Hico's Hero was founded to bring honor and comfort to the mothers of the fallen Heroes of the current war by sending out handmade pins. Each part has special significance, and a picture of the mother's own fallen Hero is always included. The pins help each mother to share her Hero's story, and know that neither of them has been forgotten.
How It Began
In Robin's own grief and need to feel her son close to her, she pinned the key chain he had given her from boot camp with the picture of him in his dress blues to her shirt. Along with the picture, she placed his dog tag, and a heart locket that he had given her that April for her birthday. Within a month she had fashioned these things into a pin that she wore whenever she left the house. People would see the pin and ask, "Is that your son?", and that would open the door for her to tell them Shawn's story, and minister to others out of her own grief. In March 2010 Robin decided to bless other mothers with a pin, and so Hico's Hero was born.
The Story of Hico's Own Hero
LCpl Shawn P. Hefner
His story, through his mother's eyes
I am Robin Hefner, Shawn's mother. I was asked to write Shawn's story for a book that a group of Marine moms are putting together. Just about how it feels to be a marine mom from being drafted to home coming. Here is Shawn's story seen through his mother's eyes.
Robin Hefner’s story:
I am Robin Hefner and this is my son. This is Shawn’s story that was written by me to honor him and his fellow marines that have taken us in as family as we have also taken them into ours.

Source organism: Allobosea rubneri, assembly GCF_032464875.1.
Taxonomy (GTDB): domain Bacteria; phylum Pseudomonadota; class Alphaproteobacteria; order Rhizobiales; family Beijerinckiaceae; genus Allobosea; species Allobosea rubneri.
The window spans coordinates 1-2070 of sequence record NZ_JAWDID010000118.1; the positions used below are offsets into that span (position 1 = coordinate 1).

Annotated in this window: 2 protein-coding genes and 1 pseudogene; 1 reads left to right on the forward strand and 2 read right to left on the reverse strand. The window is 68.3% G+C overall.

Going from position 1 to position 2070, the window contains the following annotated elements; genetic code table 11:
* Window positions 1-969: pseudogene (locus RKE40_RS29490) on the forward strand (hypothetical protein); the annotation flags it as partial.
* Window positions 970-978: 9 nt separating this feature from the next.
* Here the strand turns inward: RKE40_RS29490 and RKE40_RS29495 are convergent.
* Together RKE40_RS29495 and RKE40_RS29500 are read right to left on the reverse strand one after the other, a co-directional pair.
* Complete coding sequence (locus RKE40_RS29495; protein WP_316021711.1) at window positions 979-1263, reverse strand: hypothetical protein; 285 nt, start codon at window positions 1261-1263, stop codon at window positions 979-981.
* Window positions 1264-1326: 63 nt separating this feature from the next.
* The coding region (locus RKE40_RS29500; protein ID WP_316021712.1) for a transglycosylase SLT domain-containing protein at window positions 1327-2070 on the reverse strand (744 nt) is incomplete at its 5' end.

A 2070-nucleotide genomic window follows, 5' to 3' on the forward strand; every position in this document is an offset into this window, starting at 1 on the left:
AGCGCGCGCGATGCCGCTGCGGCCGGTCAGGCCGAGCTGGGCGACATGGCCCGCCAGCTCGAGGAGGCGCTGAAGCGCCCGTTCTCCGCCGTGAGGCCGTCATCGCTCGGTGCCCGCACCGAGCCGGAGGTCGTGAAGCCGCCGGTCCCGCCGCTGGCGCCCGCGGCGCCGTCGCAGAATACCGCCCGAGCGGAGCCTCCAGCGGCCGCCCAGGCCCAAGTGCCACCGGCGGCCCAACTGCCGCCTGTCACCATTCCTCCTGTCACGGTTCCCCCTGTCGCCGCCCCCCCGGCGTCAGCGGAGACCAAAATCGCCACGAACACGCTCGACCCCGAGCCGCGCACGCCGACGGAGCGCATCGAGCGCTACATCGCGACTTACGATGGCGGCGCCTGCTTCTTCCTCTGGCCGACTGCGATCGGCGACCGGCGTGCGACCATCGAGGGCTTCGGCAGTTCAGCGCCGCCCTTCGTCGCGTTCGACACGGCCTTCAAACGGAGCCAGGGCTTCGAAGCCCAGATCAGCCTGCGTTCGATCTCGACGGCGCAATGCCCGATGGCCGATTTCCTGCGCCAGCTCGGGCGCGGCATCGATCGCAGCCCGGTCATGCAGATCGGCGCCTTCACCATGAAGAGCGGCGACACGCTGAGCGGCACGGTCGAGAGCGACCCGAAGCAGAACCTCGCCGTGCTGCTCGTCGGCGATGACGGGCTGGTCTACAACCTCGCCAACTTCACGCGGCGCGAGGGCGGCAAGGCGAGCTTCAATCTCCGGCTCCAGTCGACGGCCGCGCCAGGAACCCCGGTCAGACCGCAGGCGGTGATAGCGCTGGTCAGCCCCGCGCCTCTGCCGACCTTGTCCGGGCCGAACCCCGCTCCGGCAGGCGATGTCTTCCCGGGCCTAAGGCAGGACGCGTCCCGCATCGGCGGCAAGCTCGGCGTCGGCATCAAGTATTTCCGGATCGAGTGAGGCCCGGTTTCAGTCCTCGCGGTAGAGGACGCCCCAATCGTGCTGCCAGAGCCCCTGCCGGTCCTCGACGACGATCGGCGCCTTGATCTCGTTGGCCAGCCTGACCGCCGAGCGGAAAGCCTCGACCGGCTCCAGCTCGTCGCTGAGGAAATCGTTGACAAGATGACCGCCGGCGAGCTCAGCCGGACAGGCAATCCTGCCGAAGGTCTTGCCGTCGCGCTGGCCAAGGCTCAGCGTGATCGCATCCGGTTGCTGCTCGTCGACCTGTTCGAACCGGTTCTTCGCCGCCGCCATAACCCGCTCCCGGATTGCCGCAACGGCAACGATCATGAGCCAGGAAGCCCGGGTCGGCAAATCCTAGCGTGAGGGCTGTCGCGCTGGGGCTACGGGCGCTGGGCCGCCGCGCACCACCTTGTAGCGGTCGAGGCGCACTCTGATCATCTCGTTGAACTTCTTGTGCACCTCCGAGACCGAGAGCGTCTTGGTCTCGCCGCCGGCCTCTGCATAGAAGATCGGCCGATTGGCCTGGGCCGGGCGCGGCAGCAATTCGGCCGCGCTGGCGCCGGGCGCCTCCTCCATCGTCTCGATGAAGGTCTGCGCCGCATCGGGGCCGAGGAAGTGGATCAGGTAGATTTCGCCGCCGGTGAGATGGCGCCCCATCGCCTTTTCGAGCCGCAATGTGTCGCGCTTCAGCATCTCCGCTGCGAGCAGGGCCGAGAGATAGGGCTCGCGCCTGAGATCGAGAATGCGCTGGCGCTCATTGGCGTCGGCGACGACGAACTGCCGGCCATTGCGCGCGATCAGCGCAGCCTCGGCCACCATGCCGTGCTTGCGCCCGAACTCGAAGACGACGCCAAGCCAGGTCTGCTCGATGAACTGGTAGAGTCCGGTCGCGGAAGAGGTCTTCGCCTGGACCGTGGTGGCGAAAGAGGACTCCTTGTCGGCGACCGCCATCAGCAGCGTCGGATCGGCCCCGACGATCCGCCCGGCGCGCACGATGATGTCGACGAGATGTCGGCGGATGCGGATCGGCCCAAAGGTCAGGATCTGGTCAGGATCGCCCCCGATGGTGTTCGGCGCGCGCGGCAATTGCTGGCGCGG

Thank you to all our military that honor those that fight for our freedom and vow to never forget.
The first time Shawn ever talked about being a Marine he was 5 years old. He was so into the soldier’s life that he had a survival book at his bed side. His room was painted from top to bottom in jungle camouflage, and every piece of clothing was different colored camouflage.
Shawn was every bit an outdoorsman, he would sleep in a tent and eat MRE’s (from the local Army Navy store). I knew that he was going to be a Marine. On September 11, 2001 Shawn was only 14 years old, but his reaction to the terrorist attacks was, “When I am a Marine, I will go over there and kill Bin Laden! This is my country, and he cannot do this!” This was six years before Shawn joined the Marine’s and the day that changed the course of this nation and my family.
Shawn graduated from Hico high school May 2006; he planned a year off so he could just “hang” before going into the service. He landed himself in a bit of trouble which could have changed his future. He worked for 4 weeks to repair the damage that he caused and wanted to prove he was not a young man that enjoyed causing trouble. This was when I realized how much being a Marine meant to him.
So, in November of 2007 when the recruiter came to the house, I knew that Shawn had worked everything out and was continuing with his plan. He was going to be a Marine! January 2008 he left home, my baby boy had grown up; he was on his way to becoming one of the few, the proud, a Marine. I then began my journey of becoming a Marine mom.
Surviving Boot Camp: